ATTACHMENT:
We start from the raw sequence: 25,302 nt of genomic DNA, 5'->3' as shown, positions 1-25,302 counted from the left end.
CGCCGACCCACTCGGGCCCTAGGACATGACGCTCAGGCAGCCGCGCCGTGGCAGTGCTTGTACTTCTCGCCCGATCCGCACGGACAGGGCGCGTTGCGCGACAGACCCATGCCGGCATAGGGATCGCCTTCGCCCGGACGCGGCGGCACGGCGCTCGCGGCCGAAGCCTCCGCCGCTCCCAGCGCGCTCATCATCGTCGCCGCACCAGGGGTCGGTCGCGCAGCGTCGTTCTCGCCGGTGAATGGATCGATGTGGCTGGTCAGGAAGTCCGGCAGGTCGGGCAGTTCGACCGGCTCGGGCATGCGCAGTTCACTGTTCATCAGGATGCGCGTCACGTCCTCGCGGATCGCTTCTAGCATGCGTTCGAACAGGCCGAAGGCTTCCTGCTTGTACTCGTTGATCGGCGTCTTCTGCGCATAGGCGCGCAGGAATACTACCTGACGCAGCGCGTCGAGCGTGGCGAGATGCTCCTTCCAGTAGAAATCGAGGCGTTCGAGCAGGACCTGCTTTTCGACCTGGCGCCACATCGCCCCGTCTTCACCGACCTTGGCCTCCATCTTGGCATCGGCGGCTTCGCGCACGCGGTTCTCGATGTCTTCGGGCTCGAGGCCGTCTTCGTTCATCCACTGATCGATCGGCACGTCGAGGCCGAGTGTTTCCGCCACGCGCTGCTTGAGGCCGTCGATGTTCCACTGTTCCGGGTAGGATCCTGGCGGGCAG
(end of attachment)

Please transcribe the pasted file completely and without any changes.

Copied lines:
We start from the raw sequence: 25,302 nt of genomic DNA, 5'->3' as shown, positions 1-25,302 counted from the left end.
CGCCGACCCACTCGGGCCCTAGGACATGACGCTCAGGCAGCCGCGCCGTGGCAGTGCTTGTACTTCTCGCCCGATCCGCACGGACAGGGCGCGTTGCGCGACAGACCCATGCCGGCATAGGGATCGCCTTCGCCCGGACGCGGCGGCACGGCGCTCGCGGCCGAAGCCTCCGCCGCTCCCAGCGCGCTCATCATCGTCGCCGCACCAGGGGTCGGTCGCGCAGCGTCGTTCTCGCCGGTGAATGGATCGATGTGGCTGGTCAGGAAGTCCGGCAGGTCGGGCAGTTCGACCGGCTCGGGCATGCGCAGTTCACTGTTCATCAGGATGCGCGTCACGTCCTCGCGGATCGCTTCTAGCATGCGTTCGAACAGGCCGAAGGCTTCCTGCTTGTACTCGTTGATCGGCGTCTTCTGCGCATAGGCGCGCAGGAATACTACCTGACGCAGCGCGTCGAGCGTGGCGAGATGCTCCTTCCAGTAGAAATCGAGGCGTTCGAGCAGGACCTGCTTTTCGACCTGGCGCCACATCGCCCCGTCTTCACCGACCTTGGCCTCCATCTTGGCATCGGCGGCTTCGCGCACGCGGTTCTCGATGTCTTCGGGCTCGAGGCCGTCTTCGTTCATCCACTGATCGATCGGCACGTCGAGGCCGAGTGTTTCCGCCACGCGCTGCTTGAGGCCGTCGATGTTCCACTGTTCCGGGTAGGATCCTGGCGGGCAG